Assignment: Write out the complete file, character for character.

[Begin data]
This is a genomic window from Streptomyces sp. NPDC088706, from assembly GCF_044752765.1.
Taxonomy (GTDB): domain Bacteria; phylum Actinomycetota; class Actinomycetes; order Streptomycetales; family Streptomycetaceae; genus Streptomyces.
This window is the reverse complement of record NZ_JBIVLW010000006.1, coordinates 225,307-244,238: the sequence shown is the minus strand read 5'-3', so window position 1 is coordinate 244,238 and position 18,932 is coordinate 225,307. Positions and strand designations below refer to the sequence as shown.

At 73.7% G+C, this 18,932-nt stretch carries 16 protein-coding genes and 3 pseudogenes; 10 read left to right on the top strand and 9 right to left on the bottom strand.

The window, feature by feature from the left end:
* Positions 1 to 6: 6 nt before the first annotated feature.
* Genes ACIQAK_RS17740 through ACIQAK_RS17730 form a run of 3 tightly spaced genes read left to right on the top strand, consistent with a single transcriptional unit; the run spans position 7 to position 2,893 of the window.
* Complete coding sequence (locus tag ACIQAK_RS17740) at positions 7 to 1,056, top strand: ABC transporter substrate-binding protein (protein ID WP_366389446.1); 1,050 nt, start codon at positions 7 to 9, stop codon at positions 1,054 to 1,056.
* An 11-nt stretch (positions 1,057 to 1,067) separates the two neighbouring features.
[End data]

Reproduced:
This is a genomic window from Streptomyces sp. NPDC088706, from assembly GCF_044752765.1.
Taxonomy (GTDB): domain Bacteria; phylum Actinomycetota; class Actinomycetes; order Streptomycetales; family Streptomycetaceae; genus Streptomyces.
This window is the reverse complement of record NZ_JBIVLW010000006.1, coordinates 225,307-244,238: the sequence shown is the minus strand read 5'-3', so window position 1 is coordinate 244,238 and position 18,932 is coordinate 225,307. Positions and strand designations below refer to the sequence as shown.

At 73.7% G+C, this 18,932-nt stretch carries 16 protein-coding genes and 3 pseudogenes; 10 read left to right on the top strand and 9 right to left on the bottom strand.

The window, feature by feature from the left end:
* Positions 1 to 6: 6 nt before the first annotated feature.
* Genes ACIQAK_RS17740 through ACIQAK_RS17730 form a run of 3 tightly spaced genes read left to right on the top strand, consistent with a single transcriptional unit; the run spans position 7 to position 2,893 of the window.
* Complete coding sequence (locus tag ACIQAK_RS17740) at positions 7 to 1,056, top strand: ABC transporter substrate-binding protein (protein ID WP_366389446.1); 1,050 nt, start codon at positions 7 to 9, stop codon at positions 1,054 to 1,056.
* An 11-nt stretch (positions 1,057 to 1,067) separates the two neighbouring features.